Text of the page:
As stated above, I will also be adding (refined) sugar free mixes to my online store. I’ll be limiting it to banana bread, double chocolate brownies (yes, using sugar free chocolate chips), chocolate chip cookies (again sugar free and dairy free chips), and coffee cake. I may add more at some time in the future, but I want to keep it simple for now. If the natural sugar replacements I use in those mixes won’t work for you, please contact me and I will do what I can to find a way to help you out. That’s one of the great things of having a small business. This sugar free thing is definitely NOT a One-Size-Fits-All, and I will work with you to find something tasty and safe for you to eat!!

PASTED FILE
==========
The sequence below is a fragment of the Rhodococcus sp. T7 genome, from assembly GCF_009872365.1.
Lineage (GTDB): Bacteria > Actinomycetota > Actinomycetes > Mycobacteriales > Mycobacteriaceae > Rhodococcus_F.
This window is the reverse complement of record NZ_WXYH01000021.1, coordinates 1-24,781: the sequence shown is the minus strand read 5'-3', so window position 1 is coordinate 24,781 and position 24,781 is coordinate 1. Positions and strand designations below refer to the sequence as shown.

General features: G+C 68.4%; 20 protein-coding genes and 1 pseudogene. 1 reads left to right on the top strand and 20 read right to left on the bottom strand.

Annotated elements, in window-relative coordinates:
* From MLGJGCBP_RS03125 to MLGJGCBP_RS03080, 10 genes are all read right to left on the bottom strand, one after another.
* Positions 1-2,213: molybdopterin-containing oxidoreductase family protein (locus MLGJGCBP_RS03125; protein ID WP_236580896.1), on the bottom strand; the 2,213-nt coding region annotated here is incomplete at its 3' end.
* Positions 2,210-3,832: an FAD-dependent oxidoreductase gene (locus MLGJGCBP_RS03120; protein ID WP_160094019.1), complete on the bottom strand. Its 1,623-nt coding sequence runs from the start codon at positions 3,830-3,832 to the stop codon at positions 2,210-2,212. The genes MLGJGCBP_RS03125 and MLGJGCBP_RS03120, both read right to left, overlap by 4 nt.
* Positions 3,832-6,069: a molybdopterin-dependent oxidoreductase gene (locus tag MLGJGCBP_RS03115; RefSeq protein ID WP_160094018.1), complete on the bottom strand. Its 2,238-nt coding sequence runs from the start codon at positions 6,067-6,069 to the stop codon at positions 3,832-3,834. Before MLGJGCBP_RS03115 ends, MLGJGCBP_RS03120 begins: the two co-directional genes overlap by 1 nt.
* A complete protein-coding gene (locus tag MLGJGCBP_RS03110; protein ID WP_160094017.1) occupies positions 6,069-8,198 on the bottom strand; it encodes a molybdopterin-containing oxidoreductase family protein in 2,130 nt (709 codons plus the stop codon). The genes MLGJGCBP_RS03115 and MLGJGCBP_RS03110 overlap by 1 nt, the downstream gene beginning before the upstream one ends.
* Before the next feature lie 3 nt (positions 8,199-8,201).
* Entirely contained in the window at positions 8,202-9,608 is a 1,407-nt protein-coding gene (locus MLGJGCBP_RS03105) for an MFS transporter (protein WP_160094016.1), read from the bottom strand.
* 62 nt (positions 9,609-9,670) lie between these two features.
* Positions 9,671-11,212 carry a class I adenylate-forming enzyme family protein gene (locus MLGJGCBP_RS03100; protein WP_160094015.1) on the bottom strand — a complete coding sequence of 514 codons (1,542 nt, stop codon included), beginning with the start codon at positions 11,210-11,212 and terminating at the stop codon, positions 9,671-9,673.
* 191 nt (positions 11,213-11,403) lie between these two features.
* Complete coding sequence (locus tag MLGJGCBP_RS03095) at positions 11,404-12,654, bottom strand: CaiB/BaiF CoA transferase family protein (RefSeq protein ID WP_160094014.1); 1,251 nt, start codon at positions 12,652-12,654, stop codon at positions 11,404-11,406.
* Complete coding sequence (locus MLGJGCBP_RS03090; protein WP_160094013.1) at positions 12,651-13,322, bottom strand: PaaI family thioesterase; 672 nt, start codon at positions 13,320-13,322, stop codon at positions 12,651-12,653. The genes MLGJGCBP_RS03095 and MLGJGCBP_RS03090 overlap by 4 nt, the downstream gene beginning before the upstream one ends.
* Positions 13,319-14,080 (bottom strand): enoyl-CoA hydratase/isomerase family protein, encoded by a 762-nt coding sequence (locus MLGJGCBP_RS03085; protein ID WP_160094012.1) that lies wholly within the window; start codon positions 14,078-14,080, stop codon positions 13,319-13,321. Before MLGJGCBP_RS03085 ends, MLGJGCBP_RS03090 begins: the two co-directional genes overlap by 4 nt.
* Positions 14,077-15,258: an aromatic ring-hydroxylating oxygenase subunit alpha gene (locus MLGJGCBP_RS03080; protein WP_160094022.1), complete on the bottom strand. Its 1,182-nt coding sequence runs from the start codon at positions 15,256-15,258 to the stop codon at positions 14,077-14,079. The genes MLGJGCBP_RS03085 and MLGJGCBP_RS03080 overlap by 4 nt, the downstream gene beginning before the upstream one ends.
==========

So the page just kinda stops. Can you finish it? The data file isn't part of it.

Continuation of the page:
And, I will be posting recipes for ways to use those 4 mixes in other ways. It’s easy to use a banana bread mix and make zucchini or pumpkin bread, for instance. Be on the lookout for those and others in the future.
I hope you are as excited as I am about this addition to my gluten and dairy free sweets and treats. It’s so great to be able to eat some of the tasty treats that I make for other people again! I look forward to hearing from you soon. As always, if there are other dietary needs that you have, I will do what I can to meet those for you. After all, we all need some food joy in our lives.
Sharing Good Food with my Dear (Sugar Free) Friends,